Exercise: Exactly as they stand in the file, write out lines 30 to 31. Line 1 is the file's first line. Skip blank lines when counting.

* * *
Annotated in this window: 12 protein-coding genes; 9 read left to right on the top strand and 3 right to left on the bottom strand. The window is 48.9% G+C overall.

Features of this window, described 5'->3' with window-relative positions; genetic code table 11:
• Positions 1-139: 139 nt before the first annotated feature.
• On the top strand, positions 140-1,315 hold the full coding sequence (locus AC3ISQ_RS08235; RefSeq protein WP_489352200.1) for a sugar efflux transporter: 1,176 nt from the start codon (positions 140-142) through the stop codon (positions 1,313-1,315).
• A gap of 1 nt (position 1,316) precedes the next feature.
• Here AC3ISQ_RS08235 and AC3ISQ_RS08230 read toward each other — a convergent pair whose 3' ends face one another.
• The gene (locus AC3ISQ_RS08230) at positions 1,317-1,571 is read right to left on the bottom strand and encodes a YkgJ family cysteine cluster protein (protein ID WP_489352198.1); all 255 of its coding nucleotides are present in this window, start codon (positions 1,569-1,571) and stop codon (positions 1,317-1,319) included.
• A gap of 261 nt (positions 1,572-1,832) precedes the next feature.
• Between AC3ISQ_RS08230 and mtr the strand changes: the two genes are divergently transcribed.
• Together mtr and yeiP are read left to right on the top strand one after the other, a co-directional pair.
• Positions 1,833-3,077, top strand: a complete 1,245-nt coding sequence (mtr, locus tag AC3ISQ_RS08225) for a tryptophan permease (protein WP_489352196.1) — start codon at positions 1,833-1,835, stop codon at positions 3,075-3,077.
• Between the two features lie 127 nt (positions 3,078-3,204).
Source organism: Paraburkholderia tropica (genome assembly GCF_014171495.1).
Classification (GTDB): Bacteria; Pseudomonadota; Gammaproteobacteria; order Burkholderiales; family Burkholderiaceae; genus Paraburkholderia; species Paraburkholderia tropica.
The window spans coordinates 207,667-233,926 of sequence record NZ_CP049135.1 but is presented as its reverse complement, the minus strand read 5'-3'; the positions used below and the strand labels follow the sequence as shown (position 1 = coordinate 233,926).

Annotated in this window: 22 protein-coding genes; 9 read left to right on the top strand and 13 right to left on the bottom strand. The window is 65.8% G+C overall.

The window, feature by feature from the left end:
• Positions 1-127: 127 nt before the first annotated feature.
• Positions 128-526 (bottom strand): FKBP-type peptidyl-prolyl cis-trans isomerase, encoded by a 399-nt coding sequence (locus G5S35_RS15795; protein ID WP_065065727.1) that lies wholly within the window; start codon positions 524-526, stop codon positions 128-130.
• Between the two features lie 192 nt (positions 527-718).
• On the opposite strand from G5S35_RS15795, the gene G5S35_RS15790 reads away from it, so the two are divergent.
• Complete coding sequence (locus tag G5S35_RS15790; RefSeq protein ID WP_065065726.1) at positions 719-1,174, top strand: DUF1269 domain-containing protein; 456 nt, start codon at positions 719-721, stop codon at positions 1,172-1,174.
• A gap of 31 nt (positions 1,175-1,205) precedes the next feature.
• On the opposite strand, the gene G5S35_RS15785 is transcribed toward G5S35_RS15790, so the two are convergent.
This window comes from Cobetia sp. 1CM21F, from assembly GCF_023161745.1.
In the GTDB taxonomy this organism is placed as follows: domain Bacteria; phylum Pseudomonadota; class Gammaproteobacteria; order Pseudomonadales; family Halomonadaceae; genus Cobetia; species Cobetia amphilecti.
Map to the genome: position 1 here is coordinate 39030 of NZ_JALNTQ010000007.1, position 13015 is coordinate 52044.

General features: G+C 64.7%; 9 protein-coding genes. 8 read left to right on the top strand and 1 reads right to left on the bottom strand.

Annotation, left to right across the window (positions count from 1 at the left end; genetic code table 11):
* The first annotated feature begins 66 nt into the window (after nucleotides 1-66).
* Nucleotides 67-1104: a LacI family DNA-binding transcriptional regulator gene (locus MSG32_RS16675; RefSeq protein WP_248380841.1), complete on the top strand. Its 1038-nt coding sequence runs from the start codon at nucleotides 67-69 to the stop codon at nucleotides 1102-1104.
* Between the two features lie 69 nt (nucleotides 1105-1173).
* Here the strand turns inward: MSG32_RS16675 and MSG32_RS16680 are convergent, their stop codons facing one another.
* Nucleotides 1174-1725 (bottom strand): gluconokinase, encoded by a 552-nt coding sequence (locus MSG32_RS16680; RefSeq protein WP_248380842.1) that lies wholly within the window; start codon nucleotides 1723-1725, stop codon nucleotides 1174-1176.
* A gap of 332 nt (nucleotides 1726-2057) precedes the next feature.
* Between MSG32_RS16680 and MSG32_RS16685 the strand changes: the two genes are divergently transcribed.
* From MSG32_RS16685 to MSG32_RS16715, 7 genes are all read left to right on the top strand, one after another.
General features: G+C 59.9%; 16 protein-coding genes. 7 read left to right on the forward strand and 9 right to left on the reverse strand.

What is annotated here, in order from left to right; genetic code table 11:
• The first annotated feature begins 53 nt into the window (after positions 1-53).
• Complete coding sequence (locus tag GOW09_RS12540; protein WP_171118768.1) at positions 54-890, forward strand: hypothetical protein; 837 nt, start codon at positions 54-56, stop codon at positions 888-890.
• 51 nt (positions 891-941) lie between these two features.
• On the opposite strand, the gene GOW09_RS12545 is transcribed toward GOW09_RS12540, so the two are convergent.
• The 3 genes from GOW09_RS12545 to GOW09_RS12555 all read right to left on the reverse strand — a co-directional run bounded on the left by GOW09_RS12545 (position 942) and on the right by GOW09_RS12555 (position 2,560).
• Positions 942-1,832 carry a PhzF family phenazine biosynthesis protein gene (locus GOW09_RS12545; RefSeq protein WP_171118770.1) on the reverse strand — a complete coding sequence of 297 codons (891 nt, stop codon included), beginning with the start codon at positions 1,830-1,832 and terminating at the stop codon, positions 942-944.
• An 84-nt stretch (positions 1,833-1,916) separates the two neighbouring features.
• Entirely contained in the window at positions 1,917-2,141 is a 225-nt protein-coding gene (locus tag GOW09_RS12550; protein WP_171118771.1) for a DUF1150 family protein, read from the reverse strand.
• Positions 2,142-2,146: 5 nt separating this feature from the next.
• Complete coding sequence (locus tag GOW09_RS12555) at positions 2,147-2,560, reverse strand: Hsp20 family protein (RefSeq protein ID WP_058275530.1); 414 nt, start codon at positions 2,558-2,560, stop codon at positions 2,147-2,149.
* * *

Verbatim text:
* The first annotated feature begins 66 nt into the window (after nucleotides 1-66).
* Nucleotides 67-1104: a LacI family DNA-binding transcriptional regulator gene (locus MSG32_RS16675; RefSeq protein WP_248380841.1), complete on the top strand. Its 1038-nt coding sequence runs from the start codon at nucleotides 67-69 to the stop codon at nucleotides 1102-1104.